According to Tracy Sabatino of Cadiz, you can.
“Zumba® fitness is a party in a workout,” said Sabatino, who was instrumental in bringing the fitness trend to Trigg County.
Lucy Oliver of Cadiz couldn’t help but laugh a little at that description.
“I’m not sure I’d call any exercise a party,” said Oliver, who’s been attending Zumba classes for the past year, “but it’s tons of fun.”
WHAT IS ZUMBA?
Zumba fitness, created by Colombian fitness expert Beto Perez, utilizes Latin-inspired dance moves to create a high-intensity, cardio workout that burns between 500 and 800 calories per hour. Those numbers recently earned Zumba fitness the number three spot on Yahoo!’s list of top six, calorie-burning workouts.
Every Tuesday and Thursday at 5:30 p.m. as many as two dozen women converge on the Convention Center at the Trigg County Recreational Complex for an hour of stretching, lunging and jumping led by certified instructors Amy Fortin and Nicole Vasquez, both of Hopkinsville.
Fortin has been teaching Zumba classes for the past five years in Hopkinsville. About a year ago, she was encouraged by Sabatino to lead a Trigg County group.
“I went to Amy’s class in Hopkinsville and just loved it,” Sabatino said, “but it was a challenge to get there. So, I started seeing how much interest there was for a class here.”
Sabatino didn’t have much trouble finding women willing to sign on to the idea, and Trigg County women have been joining the fitness revolution ever since. An hour may seem like a long time for an exercise routine, but according to Stacie Oakley of Cadiz, it passes quickly.
“It goes by so fast you don’t realize you’re exercising,” she said. “If you put people in a class and say, ‘Jump rope,’ it’s no fun,” Fortin said. “But there’s something about the music that gets everybody to jump and jump and jump.”
Almost all of the moves Fortin teaches are Latin dance steps, although she adds some of her own choreography as well.
“We do some salsa, cumbia from Columbia, the Brazilian samba, mambo, meringue, belly dancing, and even hip-hop,” said Fortin, who trained with Zumba’s creator to earn her certified instructor’s license.
“It really is kind of like going to a dance club,” Oliver admitted.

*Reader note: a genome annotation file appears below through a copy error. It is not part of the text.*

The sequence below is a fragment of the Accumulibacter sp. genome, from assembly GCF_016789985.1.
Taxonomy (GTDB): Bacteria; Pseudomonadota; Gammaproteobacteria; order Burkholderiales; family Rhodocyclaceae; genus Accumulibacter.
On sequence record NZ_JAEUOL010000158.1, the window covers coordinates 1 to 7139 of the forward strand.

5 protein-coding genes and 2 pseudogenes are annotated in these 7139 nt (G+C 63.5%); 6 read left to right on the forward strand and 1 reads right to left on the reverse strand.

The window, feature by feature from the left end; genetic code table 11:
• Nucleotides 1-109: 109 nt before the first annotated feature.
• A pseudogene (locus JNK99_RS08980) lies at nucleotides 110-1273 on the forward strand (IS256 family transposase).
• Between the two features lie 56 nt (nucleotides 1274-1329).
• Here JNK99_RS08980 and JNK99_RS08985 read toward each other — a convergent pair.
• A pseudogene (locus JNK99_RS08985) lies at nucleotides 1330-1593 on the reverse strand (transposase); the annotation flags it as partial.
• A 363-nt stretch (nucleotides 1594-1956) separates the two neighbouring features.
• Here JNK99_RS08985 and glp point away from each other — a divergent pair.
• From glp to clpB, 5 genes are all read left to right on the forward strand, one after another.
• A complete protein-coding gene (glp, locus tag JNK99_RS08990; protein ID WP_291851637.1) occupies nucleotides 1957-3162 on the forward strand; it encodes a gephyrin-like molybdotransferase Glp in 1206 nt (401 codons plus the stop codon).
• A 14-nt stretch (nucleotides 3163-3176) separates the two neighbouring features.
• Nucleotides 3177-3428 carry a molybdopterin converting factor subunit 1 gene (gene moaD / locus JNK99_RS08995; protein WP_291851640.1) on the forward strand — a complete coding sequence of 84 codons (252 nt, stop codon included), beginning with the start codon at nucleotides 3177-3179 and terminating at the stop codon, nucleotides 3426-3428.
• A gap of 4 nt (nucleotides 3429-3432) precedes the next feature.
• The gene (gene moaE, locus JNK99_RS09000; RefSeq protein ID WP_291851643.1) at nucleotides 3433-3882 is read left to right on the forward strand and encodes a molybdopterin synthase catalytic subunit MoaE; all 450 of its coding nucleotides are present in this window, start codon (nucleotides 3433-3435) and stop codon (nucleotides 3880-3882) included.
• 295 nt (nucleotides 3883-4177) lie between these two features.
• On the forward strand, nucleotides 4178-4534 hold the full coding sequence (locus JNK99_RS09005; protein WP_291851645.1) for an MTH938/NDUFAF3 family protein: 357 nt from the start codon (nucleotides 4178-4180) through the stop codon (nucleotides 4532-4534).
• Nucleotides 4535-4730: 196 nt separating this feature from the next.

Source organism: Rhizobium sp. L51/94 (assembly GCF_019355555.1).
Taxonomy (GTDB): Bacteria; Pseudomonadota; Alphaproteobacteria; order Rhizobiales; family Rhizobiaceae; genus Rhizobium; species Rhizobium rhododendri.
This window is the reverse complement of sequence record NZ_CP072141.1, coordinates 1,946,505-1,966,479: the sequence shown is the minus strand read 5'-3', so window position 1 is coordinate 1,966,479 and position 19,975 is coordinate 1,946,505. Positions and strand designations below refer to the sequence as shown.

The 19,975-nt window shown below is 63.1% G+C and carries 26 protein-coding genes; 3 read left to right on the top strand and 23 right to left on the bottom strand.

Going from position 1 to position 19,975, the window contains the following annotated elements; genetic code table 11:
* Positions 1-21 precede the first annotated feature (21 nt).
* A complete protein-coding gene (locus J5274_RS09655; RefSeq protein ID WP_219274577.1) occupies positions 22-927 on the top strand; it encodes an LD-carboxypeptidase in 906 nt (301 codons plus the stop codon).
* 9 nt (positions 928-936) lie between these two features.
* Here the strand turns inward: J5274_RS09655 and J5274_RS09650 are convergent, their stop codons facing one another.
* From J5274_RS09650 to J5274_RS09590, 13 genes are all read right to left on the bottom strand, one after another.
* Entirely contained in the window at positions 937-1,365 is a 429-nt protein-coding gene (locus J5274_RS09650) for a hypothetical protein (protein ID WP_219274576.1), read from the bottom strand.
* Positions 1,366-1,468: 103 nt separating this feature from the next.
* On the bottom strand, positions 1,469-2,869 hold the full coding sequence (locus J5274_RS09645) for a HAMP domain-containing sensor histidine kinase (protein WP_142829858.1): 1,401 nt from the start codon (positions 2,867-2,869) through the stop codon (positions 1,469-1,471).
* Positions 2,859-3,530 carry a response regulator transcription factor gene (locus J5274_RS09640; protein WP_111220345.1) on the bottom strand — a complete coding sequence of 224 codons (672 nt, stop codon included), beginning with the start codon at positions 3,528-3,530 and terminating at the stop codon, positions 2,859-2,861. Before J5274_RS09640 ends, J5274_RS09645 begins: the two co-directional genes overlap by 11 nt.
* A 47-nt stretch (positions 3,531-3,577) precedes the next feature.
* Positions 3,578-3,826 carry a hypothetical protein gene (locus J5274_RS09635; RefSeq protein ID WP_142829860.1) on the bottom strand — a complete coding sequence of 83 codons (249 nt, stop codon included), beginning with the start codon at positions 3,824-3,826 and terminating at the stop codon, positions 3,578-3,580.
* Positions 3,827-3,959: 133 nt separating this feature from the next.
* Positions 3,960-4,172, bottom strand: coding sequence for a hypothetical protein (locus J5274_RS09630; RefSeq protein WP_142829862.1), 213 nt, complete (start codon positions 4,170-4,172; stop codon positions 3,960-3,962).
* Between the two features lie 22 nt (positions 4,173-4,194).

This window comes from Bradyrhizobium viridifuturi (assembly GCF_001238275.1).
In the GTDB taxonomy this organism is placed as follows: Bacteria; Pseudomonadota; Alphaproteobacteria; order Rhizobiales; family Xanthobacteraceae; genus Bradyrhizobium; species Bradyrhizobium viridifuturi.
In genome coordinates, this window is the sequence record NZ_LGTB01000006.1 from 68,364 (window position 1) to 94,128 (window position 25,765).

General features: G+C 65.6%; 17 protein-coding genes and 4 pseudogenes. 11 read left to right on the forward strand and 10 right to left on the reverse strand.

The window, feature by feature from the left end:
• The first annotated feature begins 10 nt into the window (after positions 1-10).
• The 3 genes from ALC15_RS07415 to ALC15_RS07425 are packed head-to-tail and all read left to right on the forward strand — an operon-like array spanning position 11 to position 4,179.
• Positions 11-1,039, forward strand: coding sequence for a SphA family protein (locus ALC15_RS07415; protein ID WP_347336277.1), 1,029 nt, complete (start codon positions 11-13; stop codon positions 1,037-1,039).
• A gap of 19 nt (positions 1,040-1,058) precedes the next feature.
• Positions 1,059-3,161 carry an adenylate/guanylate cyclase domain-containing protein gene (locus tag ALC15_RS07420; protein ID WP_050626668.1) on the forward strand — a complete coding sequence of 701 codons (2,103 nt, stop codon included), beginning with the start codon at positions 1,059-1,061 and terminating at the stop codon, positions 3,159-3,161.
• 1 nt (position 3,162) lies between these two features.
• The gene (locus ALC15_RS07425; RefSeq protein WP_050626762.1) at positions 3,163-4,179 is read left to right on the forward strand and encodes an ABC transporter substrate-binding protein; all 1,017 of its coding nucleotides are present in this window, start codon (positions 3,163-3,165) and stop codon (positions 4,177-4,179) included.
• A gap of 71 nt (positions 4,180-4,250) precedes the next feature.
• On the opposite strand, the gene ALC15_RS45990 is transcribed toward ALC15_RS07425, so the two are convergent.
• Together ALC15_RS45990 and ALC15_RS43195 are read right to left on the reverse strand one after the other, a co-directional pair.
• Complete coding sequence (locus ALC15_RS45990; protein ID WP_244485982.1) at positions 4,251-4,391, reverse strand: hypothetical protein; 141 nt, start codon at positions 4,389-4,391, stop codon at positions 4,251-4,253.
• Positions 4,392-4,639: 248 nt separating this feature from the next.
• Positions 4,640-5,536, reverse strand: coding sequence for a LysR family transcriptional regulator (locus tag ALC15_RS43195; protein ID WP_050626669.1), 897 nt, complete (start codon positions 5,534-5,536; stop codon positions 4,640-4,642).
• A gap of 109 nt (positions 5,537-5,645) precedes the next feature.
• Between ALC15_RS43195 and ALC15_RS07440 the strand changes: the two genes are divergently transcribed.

IT’S FOR ANYBODY
The list of dances may seem daunting, but Fortin insists anybody can do it. “Any size, any shape, any age,” she said. At the beginning of each song, Fortin demonstrates the moves with low, middle and high-impact options for each. Accuracy is not the goal. The important thing is to keep moving.
“You just start with a level you’re comfortable with and work up from there,” Oakley said. “One lady in my office is 65. She loves it.”
“We’ve had older women, even expectant woman,” Sabatino said. “Nobody should be intimidated. At first I stayed in the back of the class, but over time I got more comfortable.”
Sabatino now takes a spot in the front row. Others have had similar experiences.
“After a couple of times, I realized nobody’s watching me,” Oakley said. “Everybody’s watching the instructor.”
“You can dance like no one else is looking, because that’s what everyone else is doing,” Oliver said.
ZUMBA JOINS CURVES
Proving how adaptable Zumba fitness can be, Curves® has instituted a Zumba workout as part of their circuit training two nights each week.
“Most of our ladies are middle age or older,” said Faye Hainsworth, owner of Curves of Cadiz. “They love it.”
Certified Zumba instructor Arlene Jenks of Eddyville leads the workout at 5 p.m. and again at 5:45 on Tuesdays and Thursdays. Curves’ 30-minute workout is an interval plan: one minute of strength training on an exercise machine followed by one minute of aerobic movement. Zumba fitness replaces the standard aerobic portion of the program’s circuit.
“I told our Zumba instructor that we’re a lot older,” Hainsworth said. “We didn’t want all that pelvic thrusting. We do lower-impact Zumba without all the crazy stuff.”
The result is a less intense variation of the Zumba fitness class, more of a “Zumba-lite.”
“It’s been a super addition,” Hainsworth said. “It’s added a new zest to our lives.”
Regardless of the variations, the benefits of Zumba fitness seem to be universal.
“I saw immediate results, and it’s awesome fun,” said Mitzi McNichols, who bought the DVD version of Zumba fitness to use at home. “I won’t stick with any exercise that’s not fun.” An obvious goal of any exercise routine is weight loss.
“I first went to a Zumba class because I wanted to lose weight,” Oakley said, “and I lost 11 pounds over the last year doing nothing else differently.”
The health benefits are measurable in other ways, as well.
“I feel physically better,” Oakley said. “I’m not as tired at the end of the day.”
“After one year, my blood pressure, which was already low, is 10 points lower,” said Sabatino, who wants to be healthy but often indulges in things that aren’t so good for her.
“I’m not going to lie. I like to eat the bad stuff. Zumba kind of balances it,” she said. “My jeans still fit.”
That’s a benefit that should appeal to all women.
“It works the whole middle section, the part women want to fix most,” Fortin said.
“I like to bike, but with kids it’s hard,” Sabatino said. “This time of year, riding outside is impossible, and indoors, it’s boring. This is my favorite way to exercise.”
That seems to be a common refrain.
“What is it they call it? Fitness in disguise,” Fortin said. “It’s a party atmosphere. I try to make it that.”
To try Zumba fitness, call Curves at 522-1227, try Amy Fortin’s class on Tuesday nights at the Convention Center – she offers the first class for free – or check out Nicole Vasquez’s class on Thursdays.